In Brief

Sun Yang: China vs Australia Olympic doping row gets nasty

Chinese newspaper hits out at 'smug Aussie' Mack Horton after he calls swimmer Sun Yang a 'drugs cheat'

The Olympics is supposed to foster goodwill between nations, but it has precipitated what could become a major diplomatic row between China and Australia revolving around controversial swimmer Sun Yang.

The spat blew up after swimmer Mack Horton made it clear he did not believe that Sun, who served a three-month suspension for using a banned stimulant two years ago, should be at the Games and escalated after the Australian won gold in the 400m freestyle final.

Horton accused Sun of splashing him during the warm up before the race and later made references to drugs cheats and described his win as one "for the good guys". 

Sun broke down in tears after finishing second, leading to an outpouring of sympathy in his homeland.

China demanded an apology from Australia for Horton's comments but was told the swimmer was "entitled to express a point of view".

He was also afforded hero status in some parts of the Australian media, with the Australian Daily Telegraph lauding him as "our clean machine".

In response, the Chinese state-backed newspaper Global Times branded Horton a "smug Aussie" and accused Australia of being a white supremacist country with a "swaggering ego".

"The focus of the squabble will go beyond Horton's ill manners and silliness," said the paper. "The whole level of Australia's awareness of sports ethics and glory is as low as that of a young and brash kid.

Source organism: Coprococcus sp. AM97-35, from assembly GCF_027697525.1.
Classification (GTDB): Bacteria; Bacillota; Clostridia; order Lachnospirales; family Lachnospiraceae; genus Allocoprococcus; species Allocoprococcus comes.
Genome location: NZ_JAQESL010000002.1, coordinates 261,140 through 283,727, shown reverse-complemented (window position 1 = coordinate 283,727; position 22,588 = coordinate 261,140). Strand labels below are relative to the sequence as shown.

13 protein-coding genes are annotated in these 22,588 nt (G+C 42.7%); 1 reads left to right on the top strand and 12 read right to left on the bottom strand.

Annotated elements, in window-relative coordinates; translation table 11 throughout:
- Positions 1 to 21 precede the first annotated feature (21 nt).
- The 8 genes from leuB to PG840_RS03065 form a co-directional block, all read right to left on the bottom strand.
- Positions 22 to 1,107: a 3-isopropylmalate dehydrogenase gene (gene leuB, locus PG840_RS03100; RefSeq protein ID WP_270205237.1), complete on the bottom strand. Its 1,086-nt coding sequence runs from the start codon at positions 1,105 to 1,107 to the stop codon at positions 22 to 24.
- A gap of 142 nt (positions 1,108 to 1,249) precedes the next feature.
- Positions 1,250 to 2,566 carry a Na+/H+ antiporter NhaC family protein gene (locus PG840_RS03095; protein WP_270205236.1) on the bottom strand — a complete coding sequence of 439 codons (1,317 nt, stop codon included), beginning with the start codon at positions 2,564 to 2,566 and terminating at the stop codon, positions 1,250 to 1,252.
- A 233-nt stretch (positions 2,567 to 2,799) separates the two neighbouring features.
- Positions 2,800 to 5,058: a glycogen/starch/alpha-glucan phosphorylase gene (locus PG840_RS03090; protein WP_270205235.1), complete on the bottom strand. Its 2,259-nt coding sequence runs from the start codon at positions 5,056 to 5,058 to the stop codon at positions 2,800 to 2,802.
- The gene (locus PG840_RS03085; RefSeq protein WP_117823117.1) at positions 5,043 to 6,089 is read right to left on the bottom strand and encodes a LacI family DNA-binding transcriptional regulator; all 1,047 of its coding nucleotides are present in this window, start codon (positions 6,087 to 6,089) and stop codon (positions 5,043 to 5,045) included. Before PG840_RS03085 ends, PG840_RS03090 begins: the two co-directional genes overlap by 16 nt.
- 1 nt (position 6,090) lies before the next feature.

"From China's perspective, Australia, an English-speaking and developed country, is a typical part of the Western world. But actually, Australia has always been a 'second-class citizen' in the West, and many people from Western Europe, especially the UK, feel condescension toward Australians."

It added that Australia was "a land populated by the UK's unwanted criminals" and that "in front of Asian countries, it cannot help but effuse its white supremacy".

The piece signed off by dismissing the row as a "trifling botheration" that would not mar China's enjoyment of the Games.

"The row is the latest in a growing history of diplomatic skirmishes between China and Australia, which depends on the emerging Asian superpower to bolster its resources-heavy economy," says the Daily Telegraph.

Chinese investment in Australia reached A$15bn (£8.86bn) in 2015, says the paper, and Australia has been warned in no uncertain terms to stay out of the sovereignty dispute between China, Japan and other states over the South China Sea.

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